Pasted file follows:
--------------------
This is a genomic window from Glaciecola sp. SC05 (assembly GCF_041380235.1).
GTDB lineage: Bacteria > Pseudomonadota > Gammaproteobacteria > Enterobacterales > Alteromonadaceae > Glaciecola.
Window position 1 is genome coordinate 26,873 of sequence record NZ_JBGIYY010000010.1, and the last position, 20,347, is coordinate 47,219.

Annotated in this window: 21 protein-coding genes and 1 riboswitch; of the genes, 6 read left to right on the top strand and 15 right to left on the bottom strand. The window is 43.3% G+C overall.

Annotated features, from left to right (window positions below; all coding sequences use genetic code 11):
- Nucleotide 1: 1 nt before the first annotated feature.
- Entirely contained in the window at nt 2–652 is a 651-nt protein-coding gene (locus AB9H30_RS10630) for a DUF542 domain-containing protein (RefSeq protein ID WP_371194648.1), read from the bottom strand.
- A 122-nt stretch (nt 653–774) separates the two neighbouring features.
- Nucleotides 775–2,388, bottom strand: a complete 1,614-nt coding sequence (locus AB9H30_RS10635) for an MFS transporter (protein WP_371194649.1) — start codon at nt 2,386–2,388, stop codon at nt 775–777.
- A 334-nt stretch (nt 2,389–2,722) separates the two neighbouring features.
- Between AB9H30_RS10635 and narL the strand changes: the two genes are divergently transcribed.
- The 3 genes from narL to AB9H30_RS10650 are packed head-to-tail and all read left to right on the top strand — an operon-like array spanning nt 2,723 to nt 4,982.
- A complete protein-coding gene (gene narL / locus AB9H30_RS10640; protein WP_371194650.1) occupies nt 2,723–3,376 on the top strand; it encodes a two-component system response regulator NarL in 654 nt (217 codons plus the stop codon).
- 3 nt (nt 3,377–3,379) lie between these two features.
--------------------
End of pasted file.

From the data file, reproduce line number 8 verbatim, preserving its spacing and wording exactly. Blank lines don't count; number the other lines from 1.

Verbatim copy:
- A 122-nt stretch (nt 653–774) separates the two neighbouring features.